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Home | Film Review: The Manson Family (2003)

Film Review: The Manson Family (2003)


You’ve seen the story through the eyes of the law… Now see it through the eyes of The Manson Family


“The Manson Family”, filmed under the title “Charlie’s Family”, is a wild, brutal, shocking, psychedelic, unique experience in film, a sensory overload of mayhem and depravity. It is a film with true power; I was practically in shock after finishing this masterpiece. Unlike other Charles Manson films this one brings us into the belly of the beast, the world of the killers, letting us see what their world was like. Who were the murderers and how did they end up that way? This film doesn’t have all the answers, because real life never does have all the answers. Filmed over a period of fifteen years, we see the characters age before us, during the time of the killings, then over a decade later in faux interviews where they discuss their behavior. It is a phenomenon transformation that must be seen to be believed.

Although Charles Manson is most famous for the Helter Skelter murders at the Tate and LaBianca residences, he actually did not kill anyone and did not participate at all in the Tate killings. He was present at the LaBianca house but only for a short time; he left before his followers killed the couple. The actual killers- Bobby Beausoleil and several others, are relatively unknown and certainly don’t have Charles Manson’s notoriety, yet they were the ones who tortured, shot, hung, bludgeoned, stabbed, choked, and pistol-whipped the victims to death. This film tells their story from their point of view. Juxtaposed against their story is a modern story about a bunch of young nihilistic kids who worship Charles Manson and who end up engaging in acts of extreme violence. The film tells the Manson Family story and also shows its impact on fringe youth subculture in the present, approximately 35 years after the actual killings. Unfortunately, the story line about the kids is not as compelling as the Manson story.

In a style similar to “Natural Born Killers”, director Jim VanBebber uses an intense psychedelic style, treating us to different types of film, so that the modern scenes are high quality while the Manson Family footage is deliberately scratched up and grainy to give it an authentic homemade movie look. The director ran the film through kitty litter to scratch it up. The result is a film that flashes between styles, continually giving us a kaleidoscopic view of the events, and the film unfolds like an acid trip, abducting the viewer and bringing him or her into this world of murder and mayhem.

Drugs, orgies, violence, sex and murder were part of the daily life of the Manson Family and this film shoves all of these into our faces, overloading the senses. This is the most intense true crime film I have seen since “Henry: Portrait of a Serial Killer” came out 20 years ago.

“The Manson Family” is available as a single disc, containing an edited, rated version that I refuse to see out of principle. It is also available as a double DVD, featuring an uncut director’s cut of the film and a lengthy documentary on the ordeal of bringing this picture to life, as well as many other features. This review is of the uncut version.

In the uncut version, the only thing left to the imagination is the actual death of Sharon Tate. Although we see her brutalized with the others her death occurs off camera. The murder scenes are unbearably brutal. The Tate murders are a bloody mess, people being shot, stabbed, hung, choked, beaten, cut open. The bodies were found sprawled out all over the house and front lawn, some of the bodies having close to a hundred stab wounds, blood and evidence of chaos everywhere. One of the creepiest parts of the film is one of the killers telling the story to her friend, and stating, almost in a sing-song voice, “Yeah, we just kept stabbing, and stabbing, and stabbing…” as others laugh demonically in the background. The acting is incredible; it is as if we are watching a documentary, taking a voyeuristic look into lives of a killer cult. Most of the film could fool you into thinking it is a real documentary and that there are no actors. At the same time the film is surreal, we see things from the perspectives of young kids dosed on acid, tripping, seeing images of Charles Manson on the cross and other strange visions.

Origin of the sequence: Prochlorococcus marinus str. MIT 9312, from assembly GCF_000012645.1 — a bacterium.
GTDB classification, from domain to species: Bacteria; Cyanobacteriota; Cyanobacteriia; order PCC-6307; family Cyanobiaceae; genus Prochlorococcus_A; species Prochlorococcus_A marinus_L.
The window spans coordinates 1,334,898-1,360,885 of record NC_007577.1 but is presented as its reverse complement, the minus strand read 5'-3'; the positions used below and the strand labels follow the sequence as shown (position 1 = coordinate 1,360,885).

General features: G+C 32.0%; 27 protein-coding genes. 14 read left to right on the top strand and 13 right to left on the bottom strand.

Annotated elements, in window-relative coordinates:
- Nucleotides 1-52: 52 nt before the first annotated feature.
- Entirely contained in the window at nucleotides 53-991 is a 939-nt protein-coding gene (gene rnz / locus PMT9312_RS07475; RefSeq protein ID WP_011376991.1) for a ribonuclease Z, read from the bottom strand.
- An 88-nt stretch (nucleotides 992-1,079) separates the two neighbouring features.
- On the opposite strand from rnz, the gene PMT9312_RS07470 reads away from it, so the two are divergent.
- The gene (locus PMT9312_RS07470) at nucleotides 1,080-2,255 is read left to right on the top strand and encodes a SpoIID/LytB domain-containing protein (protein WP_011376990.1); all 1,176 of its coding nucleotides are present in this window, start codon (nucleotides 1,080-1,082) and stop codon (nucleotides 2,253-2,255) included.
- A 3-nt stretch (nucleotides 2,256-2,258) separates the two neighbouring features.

Up until the murders we watch a world of power, control and mind games, nonstop drugs and sex, and a feeling something terrible is about to happen. Other films have examined the motives of Charles Manson; this one examines the lives of the actual killers. The film doesn’t judge, it just takes us into their world so we can see what might have actually happened.

Fifteen years in the making, this film is a masterpiece of violence, brutality and madness spinning out of control, a mind-melting treat for all of the senses, with its constantly moving camera and changing perspectives. The result is a schizophrenic work of art that leaves the viewer helpless against the assault. Fans of true crime films have much to celebrate now that this infamous film has finally been released. In the end, it was worth the wait; the result is a film I could not look away from at any point, even at times when I wanted to cover my eyes.

This is true horror, much more terrifying then some of the true crime films Hollywood has vomited up. This is independent film making at its best and director/writer/star Jim VanBebber (and the entire cast and crew) should be applauded for his vision and persistence. Go get the uncut double DVD, and prepare yourself for an hour and a half of psychedelic violence, sex and murder, of a strange world of beauty and ugliness; peace, love and murder; the depraved inner workings of a cult.

Take a trip into madness, experience this film.

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